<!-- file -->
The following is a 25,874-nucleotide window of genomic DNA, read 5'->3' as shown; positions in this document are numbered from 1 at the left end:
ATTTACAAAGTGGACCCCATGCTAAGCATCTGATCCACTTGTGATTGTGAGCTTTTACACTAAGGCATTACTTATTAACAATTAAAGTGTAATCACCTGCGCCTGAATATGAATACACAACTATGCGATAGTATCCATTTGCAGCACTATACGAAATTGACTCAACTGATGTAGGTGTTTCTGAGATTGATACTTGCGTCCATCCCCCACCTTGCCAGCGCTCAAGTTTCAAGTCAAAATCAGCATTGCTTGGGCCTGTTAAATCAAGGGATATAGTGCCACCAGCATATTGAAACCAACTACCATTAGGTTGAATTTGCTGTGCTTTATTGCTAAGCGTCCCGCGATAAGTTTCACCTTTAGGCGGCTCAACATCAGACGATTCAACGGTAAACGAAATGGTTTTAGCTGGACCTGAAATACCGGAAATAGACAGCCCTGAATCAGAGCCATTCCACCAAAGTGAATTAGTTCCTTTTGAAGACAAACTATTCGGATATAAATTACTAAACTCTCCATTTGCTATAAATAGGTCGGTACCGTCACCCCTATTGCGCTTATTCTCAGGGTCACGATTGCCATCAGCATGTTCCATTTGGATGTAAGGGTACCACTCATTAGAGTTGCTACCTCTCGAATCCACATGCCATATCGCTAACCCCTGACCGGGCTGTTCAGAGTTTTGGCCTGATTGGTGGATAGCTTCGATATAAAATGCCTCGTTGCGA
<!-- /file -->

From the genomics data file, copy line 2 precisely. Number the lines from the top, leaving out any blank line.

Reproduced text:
ATTTACAAAGTGGACCCCATGCTAAGCATCTGATCCACTTGTGATTGTGAGCTTTTACACTAAGGCATTACTTATTAACAATTAAAGTGTAATCACCTGCGCCTGAATATGAATACACAACTATGCGATAGTATCCATTTGCAGCACTATACGAAATTGACTCAACTGATGTAGGTGTTTCTGAGATTGATACTTGCGTCCATCCCCCACCTTGCCAGCGCTCAAGTTTCAAGTCAAAATCAGCATTGCTTGGGCCTGTTAAATCAAGGGATATAGTGCCACCAGCATATTGAAACCAACTACCATTAGGTTGAATTTGCTGTGCTTTATTGCTAAGCGTCCCGCGATAAGTTTCACCTTTAGGCGGCTCAACATCAGACGATTCAACGGTAAACGAAATGGTTTTAGCTGGACCTGAAATACCGGAAATAGACAGCCCTGAATCAGAGCCATTCCACCAAAGTGAATTAGTTCCTTTTGAAGACAAACTATTCGGATATAAATTACTAAACTCTCCATTTGCTATAAATAGGTCGGTACCGTCACCCCTATTGCGCTTATTCTCAGGGTCACGATTGCCATCAGCATGTTCCATTTGGATGTAAGGGTACCACTCATTAGAGTTGCTACCTCTCGAATCCACATGCCATATCGCTAACCCCTGACCGGGCTGTTCAGAGTTTTGGCCTGATTGGTGGATAGCTTCGATATAAAATGCCTCGTTGCGA